SUWANEE — Nationwide, soft drinks and junk food are becoming less prevalent in schools.
The Centers for Disease Control and Prevention recently released a study that said soft drink advertising and junk food in vending machines are both down in the last seven years, while the amount of nutritional information sent to parents, and the nutritional standards in schools, are both up.
Closer to home, Gwinnett County Public Schools has received several accolades for exceeding U.S. Department of Agriculture guidelines, including initiatives such as the Farm 2 School program, spokesman Jorge Quintana said.
“A registered dietitian and an executive chef work together to create a balanced menu that is both nutritious and tasty for students,” Quintana said.
The CDC reported that more students nationwide have access to healthy food and physical fitness activities and initiatives such as “Let’s Move.” The CDC said the study, called the 2012 School Health Policies and Practices Study, is the largest and most comprehensive survey to assess school health policies.
“Schools play a critical role in the health and well-being of our youth,” said CDC Director Dr. Tom Frieden in a press release.
Some key findings of the study are the percentage of school districts that allowed soft drink advertising dropped by 13 percent to 33.5 percent from 2006 to 2012. Also, 43.4 percent of districts prohibited junk food in vending machines last year, up about 14 percent since 2006.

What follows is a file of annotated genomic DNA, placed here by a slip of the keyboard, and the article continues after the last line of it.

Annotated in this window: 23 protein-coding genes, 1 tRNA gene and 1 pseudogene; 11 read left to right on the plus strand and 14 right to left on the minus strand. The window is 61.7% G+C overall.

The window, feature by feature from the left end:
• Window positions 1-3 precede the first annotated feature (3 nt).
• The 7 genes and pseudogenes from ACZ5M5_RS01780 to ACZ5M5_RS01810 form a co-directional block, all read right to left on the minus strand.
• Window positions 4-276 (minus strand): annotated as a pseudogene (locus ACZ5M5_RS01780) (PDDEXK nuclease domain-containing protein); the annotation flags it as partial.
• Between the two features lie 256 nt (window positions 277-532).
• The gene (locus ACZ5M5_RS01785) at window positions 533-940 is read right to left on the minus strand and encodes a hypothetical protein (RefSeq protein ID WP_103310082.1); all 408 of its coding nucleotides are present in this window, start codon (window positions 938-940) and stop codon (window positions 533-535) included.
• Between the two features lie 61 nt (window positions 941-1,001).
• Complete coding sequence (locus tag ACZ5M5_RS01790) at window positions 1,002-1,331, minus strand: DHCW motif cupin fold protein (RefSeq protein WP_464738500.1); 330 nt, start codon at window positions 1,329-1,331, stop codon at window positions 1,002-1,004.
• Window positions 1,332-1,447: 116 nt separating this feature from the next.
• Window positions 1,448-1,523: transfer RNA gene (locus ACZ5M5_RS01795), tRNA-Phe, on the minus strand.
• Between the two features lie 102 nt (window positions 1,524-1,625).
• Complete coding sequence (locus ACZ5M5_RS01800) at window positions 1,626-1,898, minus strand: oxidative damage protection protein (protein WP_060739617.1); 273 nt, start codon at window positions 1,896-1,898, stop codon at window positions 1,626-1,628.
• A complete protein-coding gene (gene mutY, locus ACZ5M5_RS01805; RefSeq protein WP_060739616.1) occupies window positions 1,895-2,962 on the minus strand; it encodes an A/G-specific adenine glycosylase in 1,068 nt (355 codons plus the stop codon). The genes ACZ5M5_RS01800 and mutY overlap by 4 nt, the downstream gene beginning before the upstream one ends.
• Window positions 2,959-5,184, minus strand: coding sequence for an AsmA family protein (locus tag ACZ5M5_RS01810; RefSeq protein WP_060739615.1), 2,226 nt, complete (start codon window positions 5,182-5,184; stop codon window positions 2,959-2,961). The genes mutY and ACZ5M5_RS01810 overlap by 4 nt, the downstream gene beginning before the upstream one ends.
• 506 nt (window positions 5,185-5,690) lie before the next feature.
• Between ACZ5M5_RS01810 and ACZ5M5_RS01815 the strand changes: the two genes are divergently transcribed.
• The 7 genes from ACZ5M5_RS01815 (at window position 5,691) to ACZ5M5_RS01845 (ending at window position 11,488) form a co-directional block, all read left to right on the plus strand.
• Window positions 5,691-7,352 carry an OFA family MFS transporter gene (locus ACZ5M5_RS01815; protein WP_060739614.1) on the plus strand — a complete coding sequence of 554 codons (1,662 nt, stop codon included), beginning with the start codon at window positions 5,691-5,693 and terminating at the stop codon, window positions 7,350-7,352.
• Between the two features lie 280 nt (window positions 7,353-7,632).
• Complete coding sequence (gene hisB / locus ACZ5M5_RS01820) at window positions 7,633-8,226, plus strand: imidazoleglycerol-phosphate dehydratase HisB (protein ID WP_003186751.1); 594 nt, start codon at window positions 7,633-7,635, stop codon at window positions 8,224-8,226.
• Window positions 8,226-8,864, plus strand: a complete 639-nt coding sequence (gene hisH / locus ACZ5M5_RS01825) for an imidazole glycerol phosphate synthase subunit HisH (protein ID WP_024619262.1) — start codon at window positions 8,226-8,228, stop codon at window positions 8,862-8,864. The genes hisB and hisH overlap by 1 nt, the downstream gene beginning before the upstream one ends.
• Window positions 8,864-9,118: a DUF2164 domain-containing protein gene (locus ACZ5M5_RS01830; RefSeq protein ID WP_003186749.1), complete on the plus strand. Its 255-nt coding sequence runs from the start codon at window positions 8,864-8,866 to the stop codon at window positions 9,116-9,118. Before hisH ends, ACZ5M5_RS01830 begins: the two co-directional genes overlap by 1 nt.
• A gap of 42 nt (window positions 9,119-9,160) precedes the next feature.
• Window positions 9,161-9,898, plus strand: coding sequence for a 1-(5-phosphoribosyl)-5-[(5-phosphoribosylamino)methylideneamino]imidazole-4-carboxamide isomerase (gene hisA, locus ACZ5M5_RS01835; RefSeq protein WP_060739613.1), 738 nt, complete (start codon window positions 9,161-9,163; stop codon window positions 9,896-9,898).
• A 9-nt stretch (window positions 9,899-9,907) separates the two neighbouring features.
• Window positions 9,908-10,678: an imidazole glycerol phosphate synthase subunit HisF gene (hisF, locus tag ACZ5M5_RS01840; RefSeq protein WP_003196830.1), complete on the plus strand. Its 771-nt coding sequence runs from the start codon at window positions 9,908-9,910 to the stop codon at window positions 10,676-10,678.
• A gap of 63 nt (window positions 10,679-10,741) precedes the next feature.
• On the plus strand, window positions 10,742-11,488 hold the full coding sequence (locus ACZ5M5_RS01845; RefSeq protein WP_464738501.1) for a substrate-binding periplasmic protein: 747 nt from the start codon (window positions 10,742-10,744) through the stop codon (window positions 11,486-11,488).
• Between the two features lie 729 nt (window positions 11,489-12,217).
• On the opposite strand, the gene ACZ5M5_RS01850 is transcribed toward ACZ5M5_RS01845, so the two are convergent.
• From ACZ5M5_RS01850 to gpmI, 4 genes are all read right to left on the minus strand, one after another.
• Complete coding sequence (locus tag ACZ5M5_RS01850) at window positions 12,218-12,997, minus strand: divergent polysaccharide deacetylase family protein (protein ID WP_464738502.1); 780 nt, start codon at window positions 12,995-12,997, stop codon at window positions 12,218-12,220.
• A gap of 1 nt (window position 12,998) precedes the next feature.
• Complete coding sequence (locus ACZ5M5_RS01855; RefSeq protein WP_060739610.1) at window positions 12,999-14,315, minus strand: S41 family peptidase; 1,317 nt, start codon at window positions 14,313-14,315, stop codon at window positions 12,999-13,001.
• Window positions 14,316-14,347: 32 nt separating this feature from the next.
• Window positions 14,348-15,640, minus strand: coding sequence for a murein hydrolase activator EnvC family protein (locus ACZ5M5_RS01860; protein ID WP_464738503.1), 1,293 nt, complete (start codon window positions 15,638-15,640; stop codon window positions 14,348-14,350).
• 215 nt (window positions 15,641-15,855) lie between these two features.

Gwinnett was among the 52.7 percent of districts that provided information about nutrition and caloric content of foods available to students in 2012. Quintana said 128 GCPS schools participate in the district’s Nutrition Education Training project. Last school year, school nutrition staff made 2,304 NEAT classroom visits that reached about 46,000 students.
The district also publishes monthly nutrition newsletters on its web site, where it also has an “Ask the Dietitian” feature in which parents can ask questions and discuss special dietary needs with the district’s registered dietitian.
In GCPS elementary schools, each school provides a minimum of 90 contact hours of instruction at each grade level K-5 in health and physical education combined, Quintana said. Nationwide 93.6 percent of districts in 2012 required P.E. in elementary schools, which is up 11 percent since 2000.
GCPS is also among the 67.5 percent of districts in 2012 that banned tobacco use during any school-related activity, up 21 percent since 2000.